A hundred years ago, Percy Grainger, an eccentric Australian pianist-composer temporarily resident in London, took an interest in English folk songs and decided to go out into the country and collect them. He went to North Lincolnshire in 1905 to attend a local music festival whose events included a folk-song competition. The fliers for the festival described the event as follows:
Class XII. Folk songs. Open to all. The prize in this class will be given to whoever can supply the best unpublished old Lincolnshire folk song or plough song. This song should be sung or whistled by the competitor, but marks will be allotted for the excellence rather of the song than of its actual performance. It is specially requested that the establishment of this class be brought to the notice of old people in the country who are most likely to remember this kind of song, and that they be urged to come in with the best old song they know.
The first prize went to a seventy-two-year-old man named Joseph Taylor who impressed Grainger hugely, not only with the song he sang but with the way he sang it. Grainger later wrote that “his flowing, ringing tenor voice was well nigh as fresh as that of his son…Nothing could be more refreshing than his hale countrified looks and the happy lilt of his cheery voice.”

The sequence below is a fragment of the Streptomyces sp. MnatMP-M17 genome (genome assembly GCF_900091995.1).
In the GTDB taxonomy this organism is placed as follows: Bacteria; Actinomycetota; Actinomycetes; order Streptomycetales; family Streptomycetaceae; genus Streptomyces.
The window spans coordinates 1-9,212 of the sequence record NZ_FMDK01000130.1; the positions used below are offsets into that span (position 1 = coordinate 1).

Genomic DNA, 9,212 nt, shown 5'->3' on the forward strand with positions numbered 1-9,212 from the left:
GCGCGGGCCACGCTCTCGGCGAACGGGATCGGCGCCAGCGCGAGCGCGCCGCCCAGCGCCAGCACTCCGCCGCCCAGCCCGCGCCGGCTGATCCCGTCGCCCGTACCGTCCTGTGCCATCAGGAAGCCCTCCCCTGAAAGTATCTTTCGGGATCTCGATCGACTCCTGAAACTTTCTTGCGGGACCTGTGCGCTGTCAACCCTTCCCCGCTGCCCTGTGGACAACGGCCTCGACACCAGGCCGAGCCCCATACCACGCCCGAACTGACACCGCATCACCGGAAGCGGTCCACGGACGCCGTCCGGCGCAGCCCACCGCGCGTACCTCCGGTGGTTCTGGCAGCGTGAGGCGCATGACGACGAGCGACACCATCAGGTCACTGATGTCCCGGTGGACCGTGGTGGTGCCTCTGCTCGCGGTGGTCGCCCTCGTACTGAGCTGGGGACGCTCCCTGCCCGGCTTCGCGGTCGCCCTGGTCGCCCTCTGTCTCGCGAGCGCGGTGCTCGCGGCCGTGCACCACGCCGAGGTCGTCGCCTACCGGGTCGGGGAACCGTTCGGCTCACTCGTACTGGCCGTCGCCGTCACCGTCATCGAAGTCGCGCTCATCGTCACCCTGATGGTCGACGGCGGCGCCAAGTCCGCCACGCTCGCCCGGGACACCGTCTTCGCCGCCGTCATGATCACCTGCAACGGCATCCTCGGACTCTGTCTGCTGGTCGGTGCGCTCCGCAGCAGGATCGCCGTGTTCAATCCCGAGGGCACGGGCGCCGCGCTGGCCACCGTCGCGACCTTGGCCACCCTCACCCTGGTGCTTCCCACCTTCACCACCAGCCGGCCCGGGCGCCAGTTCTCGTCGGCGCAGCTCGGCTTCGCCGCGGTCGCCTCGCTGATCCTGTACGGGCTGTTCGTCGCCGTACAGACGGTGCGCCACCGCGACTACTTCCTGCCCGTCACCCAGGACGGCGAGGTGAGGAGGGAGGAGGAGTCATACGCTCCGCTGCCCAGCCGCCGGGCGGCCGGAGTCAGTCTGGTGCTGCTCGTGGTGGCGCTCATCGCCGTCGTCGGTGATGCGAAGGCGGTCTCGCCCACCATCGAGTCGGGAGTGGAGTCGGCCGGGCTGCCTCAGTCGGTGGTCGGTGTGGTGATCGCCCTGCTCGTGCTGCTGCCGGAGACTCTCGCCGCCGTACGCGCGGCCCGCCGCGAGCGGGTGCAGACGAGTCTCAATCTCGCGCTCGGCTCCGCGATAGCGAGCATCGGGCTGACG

On another occasion he recalled:
Mr. Joseph Taylor…was neither illiterate nor socially backward. And it must also be admitted that he was a member of the choir of his village (Saxby-All-Saints, Lincolnshire) for over 45 years—a thing unusual in a folksinger. Furthermore his relatives—keen musicians themselves—were extremely proud of his prowess as a folksinger. Mr. Taylor was bailiff on a big estate, where he formerly had been estate woodman and carpenter. He was the perfect type of an English yeoman: sturdy and robust, yet the soul of sweetness, gentleness, courteousness and geniality.
Grainger took down several songs in musical notation from Taylor and the other singers he met that April, and came back to Lincolnshire the following year with a portable phonograph that he used to record their voices. (“He’s learnt that quicker nor I,” one singer said as Grainger played back the song he’d just recorded.) He soon became fascinated to the point of obsession with the songs he collected and the idiosyncratic way in which the people he met sang them, and over the next few years he made dozens of instrumental and vocal arrangements of them.